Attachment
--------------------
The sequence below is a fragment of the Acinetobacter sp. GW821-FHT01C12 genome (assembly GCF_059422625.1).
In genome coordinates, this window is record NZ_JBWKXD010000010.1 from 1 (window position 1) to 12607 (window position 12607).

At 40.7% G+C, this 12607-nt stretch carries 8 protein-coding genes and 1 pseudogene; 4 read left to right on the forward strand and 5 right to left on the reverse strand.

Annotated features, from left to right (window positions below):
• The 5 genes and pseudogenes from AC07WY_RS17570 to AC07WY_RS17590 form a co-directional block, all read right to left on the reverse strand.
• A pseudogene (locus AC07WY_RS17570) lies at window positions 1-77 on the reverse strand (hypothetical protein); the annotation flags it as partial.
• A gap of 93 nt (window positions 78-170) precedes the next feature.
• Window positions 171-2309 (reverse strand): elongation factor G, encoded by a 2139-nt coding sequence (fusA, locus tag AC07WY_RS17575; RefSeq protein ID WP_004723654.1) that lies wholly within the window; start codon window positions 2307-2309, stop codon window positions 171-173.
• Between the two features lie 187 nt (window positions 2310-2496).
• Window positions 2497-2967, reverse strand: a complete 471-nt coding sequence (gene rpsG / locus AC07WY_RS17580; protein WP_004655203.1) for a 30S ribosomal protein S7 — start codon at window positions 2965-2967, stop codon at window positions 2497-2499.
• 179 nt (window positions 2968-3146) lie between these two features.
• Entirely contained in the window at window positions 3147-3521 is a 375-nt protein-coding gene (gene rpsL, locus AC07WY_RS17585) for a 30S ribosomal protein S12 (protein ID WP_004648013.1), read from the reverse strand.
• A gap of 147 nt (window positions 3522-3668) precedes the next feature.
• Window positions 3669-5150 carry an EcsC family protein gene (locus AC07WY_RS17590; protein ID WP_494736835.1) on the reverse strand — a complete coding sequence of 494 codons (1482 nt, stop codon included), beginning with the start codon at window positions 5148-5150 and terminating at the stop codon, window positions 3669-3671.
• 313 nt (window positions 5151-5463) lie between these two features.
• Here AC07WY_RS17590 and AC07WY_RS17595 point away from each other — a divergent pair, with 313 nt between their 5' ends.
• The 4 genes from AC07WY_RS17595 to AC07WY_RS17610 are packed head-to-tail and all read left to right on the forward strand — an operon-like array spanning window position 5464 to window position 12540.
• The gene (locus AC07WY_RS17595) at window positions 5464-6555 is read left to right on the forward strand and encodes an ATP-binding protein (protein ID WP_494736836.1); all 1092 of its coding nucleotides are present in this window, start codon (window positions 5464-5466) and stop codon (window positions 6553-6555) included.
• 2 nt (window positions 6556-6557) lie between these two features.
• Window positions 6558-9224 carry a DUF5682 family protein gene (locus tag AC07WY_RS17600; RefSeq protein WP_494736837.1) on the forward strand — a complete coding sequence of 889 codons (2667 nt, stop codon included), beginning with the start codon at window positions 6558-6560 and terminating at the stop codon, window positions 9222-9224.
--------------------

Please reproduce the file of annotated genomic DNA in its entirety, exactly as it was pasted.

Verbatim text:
The sequence below is a fragment of the Acinetobacter sp. GW821-FHT01C12 genome (assembly GCF_059422625.1).
In genome coordinates, this window is record NZ_JBWKXD010000010.1 from 1 (window position 1) to 12607 (window position 12607).

At 40.7% G+C, this 12607-nt stretch carries 8 protein-coding genes and 1 pseudogene; 4 read left to right on the forward strand and 5 right to left on the reverse strand.

Annotated features, from left to right (window positions below):
• The 5 genes and pseudogenes from AC07WY_RS17570 to AC07WY_RS17590 form a co-directional block, all read right to left on the reverse strand.
• A pseudogene (locus AC07WY_RS17570) lies at window positions 1-77 on the reverse strand (hypothetical protein); the annotation flags it as partial.
• A gap of 93 nt (window positions 78-170) precedes the next feature.
• Window positions 171-2309 (reverse strand): elongation factor G, encoded by a 2139-nt coding sequence (fusA, locus tag AC07WY_RS17575; RefSeq protein ID WP_004723654.1) that lies wholly within the window; start codon window positions 2307-2309, stop codon window positions 171-173.
• Between the two features lie 187 nt (window positions 2310-2496).
• Window positions 2497-2967, reverse strand: a complete 471-nt coding sequence (gene rpsG / locus AC07WY_RS17580; protein WP_004655203.1) for a 30S ribosomal protein S7 — start codon at window positions 2965-2967, stop codon at window positions 2497-2499.
• 179 nt (window positions 2968-3146) lie between these two features.
• Entirely contained in the window at window positions 3147-3521 is a 375-nt protein-coding gene (gene rpsL, locus AC07WY_RS17585) for a 30S ribosomal protein S12 (protein ID WP_004648013.1), read from the reverse strand.
• A gap of 147 nt (window positions 3522-3668) precedes the next feature.
• Window positions 3669-5150 carry an EcsC family protein gene (locus AC07WY_RS17590; protein ID WP_494736835.1) on the reverse strand — a complete coding sequence of 494 codons (1482 nt, stop codon included), beginning with the start codon at window positions 5148-5150 and terminating at the stop codon, window positions 3669-3671.
• 313 nt (window positions 5151-5463) lie between these two features.
• Here AC07WY_RS17590 and AC07WY_RS17595 point away from each other — a divergent pair, with 313 nt between their 5' ends.
• The 4 genes from AC07WY_RS17595 to AC07WY_RS17610 are packed head-to-tail and all read left to right on the forward strand — an operon-like array spanning window position 5464 to window position 12540.
• The gene (locus AC07WY_RS17595) at window positions 5464-6555 is read left to right on the forward strand and encodes an ATP-binding protein (protein ID WP_494736836.1); all 1092 of its coding nucleotides are present in this window, start codon (window positions 5464-5466) and stop codon (window positions 6553-6555) included.
• 2 nt (window positions 6556-6557) lie between these two features.
• Window positions 6558-9224 carry a DUF5682 family protein gene (locus tag AC07WY_RS17600; RefSeq protein WP_494736837.1) on the forward strand — a complete coding sequence of 889 codons (2667 nt, stop codon included), beginning with the start codon at window positions 6558-6560 and terminating at the stop codon, window positions 9222-9224.